Heidegger's Bible Handbook: Luke: Chapter Summary

The inscription of the book.Which is not by Luke, but by the Church, 1. Lucas Lucilius.A description of Luke out of Jerome, Dorotheus, Theophylact, Sophronius, and the Arabic Codex of Kirstenius, 2. From their diverse relations the things more likely are drawn out.He was an Evangelist, a companion of Paul, and a Doctor.The other things are suspect, especially that Nicephorus, Theodorus Lector, and Metaphrastes make him a painter.Concerning his death the ancient have handed down diverse things, 3. The occasion for writing is set forth from Luke 1:1-3, 4. It is inscribed to the most excellent Theophilus, that is, as fit on account of his piety, for the keeping of the autograph and the propagation of copies, 5. The argument of the book, 6. Of what sort is the diction? 7. The time of writing.To Beza and Gomarus he appears to have written before Matthew, the reasons for which are recalled to the anvil, 8. There are five parts to this book.I.The nativity of John, the Forerunner of Christ (chapter 1).II.The nativity and infancy of Christ (chapter 2).III.Christ’s actions, teaching, and miracles (chapters 3-21).IV.His Sufferings (chapters 22, 23).V.The glory of His resurrection and ascension into Heaven (chapter 24).Interpreters Ancient, Reformed, Lutheran, and Roman Catholic, and also a Synoptic Table of the Book, 9.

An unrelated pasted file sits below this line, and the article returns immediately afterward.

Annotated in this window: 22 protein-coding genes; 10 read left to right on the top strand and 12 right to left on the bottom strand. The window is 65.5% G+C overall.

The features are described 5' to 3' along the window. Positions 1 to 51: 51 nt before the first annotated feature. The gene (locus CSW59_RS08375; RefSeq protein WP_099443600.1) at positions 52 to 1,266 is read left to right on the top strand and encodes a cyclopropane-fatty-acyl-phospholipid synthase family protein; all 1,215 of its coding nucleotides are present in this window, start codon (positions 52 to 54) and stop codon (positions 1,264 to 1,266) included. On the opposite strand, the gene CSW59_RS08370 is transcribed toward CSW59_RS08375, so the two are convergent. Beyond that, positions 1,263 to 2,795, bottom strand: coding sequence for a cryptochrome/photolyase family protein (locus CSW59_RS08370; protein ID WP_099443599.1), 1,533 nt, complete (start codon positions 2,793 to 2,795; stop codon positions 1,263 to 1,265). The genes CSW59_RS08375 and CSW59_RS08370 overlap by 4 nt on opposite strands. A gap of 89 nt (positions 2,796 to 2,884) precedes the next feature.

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Dr. Steven Dilday holds a BA in Religion and Philosophy from Campbell University, a Master of Arts in Religion from Westminster Theological Seminary (Philadelphia), and both a Master of Divinity and a  Ph.D. in Puritan History and Literature from Whitefield Theological Seminary.  He is also the translator of Matthew Poole's Synopsis of Biblical Interpreters and Bernardinus De Moor’s Didactico-Elenctic Theology.




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